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Epilepsy Health Center

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Epilepsy and Driving - Topic Overview

If you have seizures that alter your awareness, consciousness, or muscle control, you may not have the legal right to drive.

  • Laws vary from state to state, but in many cases you have to be seizure-free for at least 6 months to 1 year before you can get a driver's license.
  • The laws of the state you live in, not your doctor, decide whether or not you have the right to drive. You can find out about the law in your state by visiting the Epilepsy Foundation website at
  • Before getting a license, you may have to show proof from your doctor that you are receiving treatment and that the treatment has brought your seizures under control. (Remember, too, that some drugs used to control epilepsy may make you drowsy. If you have just started a new drug, don't drive until you know how the drug will affect you.)

In general, the risk of having a seizure-related traffic accident is greatly reduced in people who have been seizure-free for 1 year. Driving may be safe before 1 year for some people. People who always have an aura before a seizure begins are also at reduced risk. The aura acts as a warning, which may give a driver time to pull over before the seizure begins. Auras are considered seizures, though, and may fall under the same guidelines for restricting driving privileges in your state.

Recommended Related to Epilepsy

Understanding Epilepsy -- Symptoms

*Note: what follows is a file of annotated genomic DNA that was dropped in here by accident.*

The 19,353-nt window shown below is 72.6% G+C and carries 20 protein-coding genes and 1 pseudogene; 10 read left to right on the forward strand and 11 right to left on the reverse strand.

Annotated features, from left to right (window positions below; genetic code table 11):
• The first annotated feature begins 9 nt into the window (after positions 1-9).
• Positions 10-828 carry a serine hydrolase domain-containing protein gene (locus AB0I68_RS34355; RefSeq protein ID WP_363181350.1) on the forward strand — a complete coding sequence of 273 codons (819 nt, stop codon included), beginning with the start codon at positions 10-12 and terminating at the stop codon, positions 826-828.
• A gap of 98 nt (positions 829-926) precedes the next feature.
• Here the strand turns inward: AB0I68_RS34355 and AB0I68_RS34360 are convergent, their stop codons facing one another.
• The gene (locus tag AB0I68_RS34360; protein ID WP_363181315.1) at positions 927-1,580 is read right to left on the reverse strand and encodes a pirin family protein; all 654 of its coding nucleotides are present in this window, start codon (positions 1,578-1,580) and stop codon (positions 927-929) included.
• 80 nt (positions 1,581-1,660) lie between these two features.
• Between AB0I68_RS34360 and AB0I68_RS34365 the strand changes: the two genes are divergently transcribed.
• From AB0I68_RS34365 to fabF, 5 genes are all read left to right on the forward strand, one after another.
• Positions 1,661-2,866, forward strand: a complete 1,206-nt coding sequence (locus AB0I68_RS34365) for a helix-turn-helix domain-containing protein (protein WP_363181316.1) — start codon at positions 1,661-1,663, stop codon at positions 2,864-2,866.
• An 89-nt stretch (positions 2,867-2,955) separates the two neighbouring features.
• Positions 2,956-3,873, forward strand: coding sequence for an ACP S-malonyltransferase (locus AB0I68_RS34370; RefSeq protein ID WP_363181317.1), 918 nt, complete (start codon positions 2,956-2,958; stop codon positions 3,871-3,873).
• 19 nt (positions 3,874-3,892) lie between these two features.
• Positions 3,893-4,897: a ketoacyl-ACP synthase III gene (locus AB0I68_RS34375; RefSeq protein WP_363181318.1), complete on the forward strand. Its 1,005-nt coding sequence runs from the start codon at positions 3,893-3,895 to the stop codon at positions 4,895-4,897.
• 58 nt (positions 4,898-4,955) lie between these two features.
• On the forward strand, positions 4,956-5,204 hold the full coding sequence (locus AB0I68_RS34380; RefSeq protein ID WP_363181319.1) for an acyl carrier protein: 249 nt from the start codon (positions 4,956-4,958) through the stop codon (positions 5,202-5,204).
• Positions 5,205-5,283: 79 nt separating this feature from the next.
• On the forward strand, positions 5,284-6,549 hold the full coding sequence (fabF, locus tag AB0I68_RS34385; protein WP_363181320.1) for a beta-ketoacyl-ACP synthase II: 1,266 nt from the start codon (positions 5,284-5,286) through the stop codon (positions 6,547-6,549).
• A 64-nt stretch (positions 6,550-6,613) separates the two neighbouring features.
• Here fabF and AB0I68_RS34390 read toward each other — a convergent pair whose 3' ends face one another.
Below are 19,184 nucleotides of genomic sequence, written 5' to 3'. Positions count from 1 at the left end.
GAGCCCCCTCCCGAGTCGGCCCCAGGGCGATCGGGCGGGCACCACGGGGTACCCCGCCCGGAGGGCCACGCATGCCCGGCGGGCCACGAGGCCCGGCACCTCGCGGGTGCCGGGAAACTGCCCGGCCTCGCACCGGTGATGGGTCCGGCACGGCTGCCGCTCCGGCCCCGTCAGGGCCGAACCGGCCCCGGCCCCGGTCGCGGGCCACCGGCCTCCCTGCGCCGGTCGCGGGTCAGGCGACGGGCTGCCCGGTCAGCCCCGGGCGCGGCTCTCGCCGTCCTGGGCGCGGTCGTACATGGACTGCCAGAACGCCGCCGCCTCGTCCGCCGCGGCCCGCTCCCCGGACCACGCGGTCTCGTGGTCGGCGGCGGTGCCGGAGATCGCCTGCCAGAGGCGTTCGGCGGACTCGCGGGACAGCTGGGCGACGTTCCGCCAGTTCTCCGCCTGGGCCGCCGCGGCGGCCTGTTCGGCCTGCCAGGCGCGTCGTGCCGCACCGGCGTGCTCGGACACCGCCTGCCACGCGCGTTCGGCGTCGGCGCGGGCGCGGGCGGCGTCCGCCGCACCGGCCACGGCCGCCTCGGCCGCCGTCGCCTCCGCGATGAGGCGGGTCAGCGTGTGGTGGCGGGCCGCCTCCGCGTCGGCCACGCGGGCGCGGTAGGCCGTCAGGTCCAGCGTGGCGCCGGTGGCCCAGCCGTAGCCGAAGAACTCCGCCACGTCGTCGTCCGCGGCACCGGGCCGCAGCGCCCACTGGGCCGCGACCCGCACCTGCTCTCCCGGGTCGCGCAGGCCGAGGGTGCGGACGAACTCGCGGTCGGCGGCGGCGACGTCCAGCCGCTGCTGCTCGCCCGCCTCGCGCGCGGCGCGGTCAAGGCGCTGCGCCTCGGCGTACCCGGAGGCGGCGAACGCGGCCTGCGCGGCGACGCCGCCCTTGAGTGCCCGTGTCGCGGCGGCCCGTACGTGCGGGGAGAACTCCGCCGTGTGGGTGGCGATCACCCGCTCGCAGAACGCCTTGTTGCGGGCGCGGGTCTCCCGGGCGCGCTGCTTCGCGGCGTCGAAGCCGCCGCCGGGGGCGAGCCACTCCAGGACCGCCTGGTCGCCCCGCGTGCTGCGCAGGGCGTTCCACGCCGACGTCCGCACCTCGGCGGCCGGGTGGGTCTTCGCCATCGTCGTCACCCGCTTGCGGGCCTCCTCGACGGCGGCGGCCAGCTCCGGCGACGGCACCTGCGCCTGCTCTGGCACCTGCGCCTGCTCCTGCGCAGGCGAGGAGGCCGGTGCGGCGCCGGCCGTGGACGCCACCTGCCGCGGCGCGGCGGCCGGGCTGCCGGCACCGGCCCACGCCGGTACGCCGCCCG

Seizures are the basic indicator of epilepsy. They vary widely: Staring straight ahead, repetitive swallowing, and lapsing into complete immobility for a few seconds characterize absence (petit mal) seizures, which can recur many times in a day. Tonic/clonic (grand mal) seizures, which usually last several minutes, typically begin with a loss of consciousness and a fall, followed by rigidity, then jerking motions and incontinence of urine. After the seizure ends, there is usually a period...

Read the Understanding Epilepsy -- Symptoms article > >

Not taking antiepileptic medicine as prescribed (missing a dose, for instance) increases the risk of having an accident, so it is especially important to take medicine correctly, especially if you drive.

The laws about who can drive may seem unfair. Not having the legal right to drive may rob you of your sense of independence. It can limit your school and career choices, affect your social and leisure activities, and make basic needs of daily living harder to meet.

But the laws can also keep you and others safe until your seizures are under control. If you have a seizure while driving a car without a license and cause an accident, your insurance company may not cover damages or injuries. Worse, you may hurt or kill yourself or others.

You cannot predict when seizures will occur. Do not put yourself and others on the road at risk by driving without the legal right to do so.

    WebMD Medical Reference from Healthwise

    Last Updated: March 12, 2014
    This information is not intended to replace the advice of a doctor. Healthwise disclaims any liability for the decisions you make based on this information.
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